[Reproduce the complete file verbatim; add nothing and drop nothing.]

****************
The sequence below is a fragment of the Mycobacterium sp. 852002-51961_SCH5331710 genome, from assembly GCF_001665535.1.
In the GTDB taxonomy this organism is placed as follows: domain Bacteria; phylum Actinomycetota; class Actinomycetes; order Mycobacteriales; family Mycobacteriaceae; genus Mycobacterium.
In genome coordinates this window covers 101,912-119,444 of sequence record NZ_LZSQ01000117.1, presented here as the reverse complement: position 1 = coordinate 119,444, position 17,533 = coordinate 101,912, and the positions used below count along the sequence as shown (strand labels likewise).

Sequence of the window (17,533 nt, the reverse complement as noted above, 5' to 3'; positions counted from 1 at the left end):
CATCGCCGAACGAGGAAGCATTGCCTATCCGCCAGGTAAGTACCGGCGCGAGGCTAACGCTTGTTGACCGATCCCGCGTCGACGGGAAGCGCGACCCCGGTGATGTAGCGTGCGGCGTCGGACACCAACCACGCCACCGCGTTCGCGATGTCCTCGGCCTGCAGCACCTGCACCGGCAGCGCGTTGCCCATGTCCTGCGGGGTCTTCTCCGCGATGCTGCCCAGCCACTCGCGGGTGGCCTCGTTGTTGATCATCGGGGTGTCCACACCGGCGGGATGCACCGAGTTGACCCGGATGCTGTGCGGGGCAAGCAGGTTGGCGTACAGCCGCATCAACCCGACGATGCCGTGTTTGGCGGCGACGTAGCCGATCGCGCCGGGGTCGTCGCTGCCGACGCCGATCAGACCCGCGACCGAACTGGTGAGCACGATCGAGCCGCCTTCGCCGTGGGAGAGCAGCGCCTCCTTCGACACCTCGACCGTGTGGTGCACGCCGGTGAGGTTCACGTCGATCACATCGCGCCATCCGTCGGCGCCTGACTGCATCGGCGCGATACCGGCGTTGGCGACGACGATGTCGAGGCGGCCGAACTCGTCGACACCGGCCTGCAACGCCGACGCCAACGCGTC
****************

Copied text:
The sequence below is a fragment of the Mycobacterium sp. 852002-51961_SCH5331710 genome, from assembly GCF_001665535.1.
In the GTDB taxonomy this organism is placed as follows: domain Bacteria; phylum Actinomycetota; class Actinomycetes; order Mycobacteriales; family Mycobacteriaceae; genus Mycobacterium.
In genome coordinates this window covers 101,912-119,444 of sequence record NZ_LZSQ01000117.1, presented here as the reverse complement: position 1 = coordinate 119,444, position 17,533 = coordinate 101,912, and the positions used below count along the sequence as shown (strand labels likewise).

Sequence of the window (17,533 nt, the reverse complement as noted above, 5' to 3'; positions counted from 1 at the left end):
CATCGCCGAACGAGGAAGCATTGCCTATCCGCCAGGTAAGTACCGGCGCGAGGCTAACGCTTGTTGACCGATCCCGCGTCGACGGGAAGCGCGACCCCGGTGATGTAGCGTGCGGCGTCGGACACCAACCACGCCACCGCGTTCGCGATGTCCTCGGCCTGCAGCACCTGCACCGGCAGCGCGTTGCCCATGTCCTGCGGGGTCTTCTCCGCGATGCTGCCCAGCCACTCGCGGGTGGCCTCGTTGTTGATCATCGGGGTGTCCACACCGGCGGGATGCACCGAGTTGACCCGGATGCTGTGCGGGGCAAGCAGGTTGGCGTACAGCCGCATCAACCCGACGATGCCGTGTTTGGCGGCGACGTAGCCGATCGCGCCGGGGTCGTCGCTGCCGACGCCGATCAGACCCGCGACCGAACTGGTGAGCACGATCGAGCCGCCTTCGCCGTGGGAGAGCAGCGCCTCCTTCGACACCTCGACCGTGTGGTGCACGCCGGTGAGGTTCACGTCGATCACATCGCGCCATCCGTCGGCGCCTGACTGCATCGGCGCGATACCGGCGTTGGCGACGACGATGTCGAGGCGGCCGAACTCGTCGACACCGGCCTGCAACGCCGACGCCAACGCGTC